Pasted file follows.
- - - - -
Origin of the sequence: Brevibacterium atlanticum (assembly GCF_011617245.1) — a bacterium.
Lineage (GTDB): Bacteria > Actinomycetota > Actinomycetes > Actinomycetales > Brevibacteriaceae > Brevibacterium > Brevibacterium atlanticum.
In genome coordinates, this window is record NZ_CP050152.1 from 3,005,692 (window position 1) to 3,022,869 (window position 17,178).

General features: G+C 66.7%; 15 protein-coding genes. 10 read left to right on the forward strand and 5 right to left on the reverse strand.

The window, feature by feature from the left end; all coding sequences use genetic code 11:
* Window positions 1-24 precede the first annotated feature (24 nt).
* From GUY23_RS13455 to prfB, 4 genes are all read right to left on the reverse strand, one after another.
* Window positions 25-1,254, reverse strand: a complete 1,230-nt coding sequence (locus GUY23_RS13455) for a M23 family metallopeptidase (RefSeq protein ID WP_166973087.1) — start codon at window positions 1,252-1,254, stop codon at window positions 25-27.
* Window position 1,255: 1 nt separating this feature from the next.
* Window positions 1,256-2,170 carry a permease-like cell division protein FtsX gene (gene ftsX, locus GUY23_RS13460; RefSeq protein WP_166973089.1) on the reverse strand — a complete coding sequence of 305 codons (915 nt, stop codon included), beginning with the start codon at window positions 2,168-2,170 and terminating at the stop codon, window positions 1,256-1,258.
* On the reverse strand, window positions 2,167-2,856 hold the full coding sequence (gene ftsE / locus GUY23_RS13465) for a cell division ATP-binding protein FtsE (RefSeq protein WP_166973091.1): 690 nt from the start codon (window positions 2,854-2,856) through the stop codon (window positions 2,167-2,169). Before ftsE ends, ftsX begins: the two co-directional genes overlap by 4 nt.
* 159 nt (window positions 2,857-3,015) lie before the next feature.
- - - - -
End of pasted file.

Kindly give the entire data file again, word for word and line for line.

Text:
Origin of the sequence: Brevibacterium atlanticum (assembly GCF_011617245.1) — a bacterium.
Lineage (GTDB): Bacteria > Actinomycetota > Actinomycetes > Actinomycetales > Brevibacteriaceae > Brevibacterium > Brevibacterium atlanticum.
In genome coordinates, this window is record NZ_CP050152.1 from 3,005,692 (window position 1) to 3,022,869 (window position 17,178).

General features: G+C 66.7%; 15 protein-coding genes. 10 read left to right on the forward strand and 5 right to left on the reverse strand.

The window, feature by feature from the left end; all coding sequences use genetic code 11:
* Window positions 1-24 precede the first annotated feature (24 nt).
* From GUY23_RS13455 to prfB, 4 genes are all read right to left on the reverse strand, one after another.
* Window positions 25-1,254, reverse strand: a complete 1,230-nt coding sequence (locus GUY23_RS13455) for a M23 family metallopeptidase (RefSeq protein ID WP_166973087.1) — start codon at window positions 1,252-1,254, stop codon at window positions 25-27.
* Window position 1,255: 1 nt separating this feature from the next.
* Window positions 1,256-2,170 carry a permease-like cell division protein FtsX gene (gene ftsX, locus GUY23_RS13460; RefSeq protein WP_166973089.1) on the reverse strand — a complete coding sequence of 305 codons (915 nt, stop codon included), beginning with the start codon at window positions 2,168-2,170 and terminating at the stop codon, window positions 1,256-1,258.
* On the reverse strand, window positions 2,167-2,856 hold the full coding sequence (gene ftsE / locus GUY23_RS13465) for a cell division ATP-binding protein FtsE (RefSeq protein WP_166973091.1): 690 nt from the start codon (window positions 2,854-2,856) through the stop codon (window positions 2,167-2,169). Before ftsE ends, ftsX begins: the two co-directional genes overlap by 4 nt.
* 159 nt (window positions 2,857-3,015) lie before the next feature.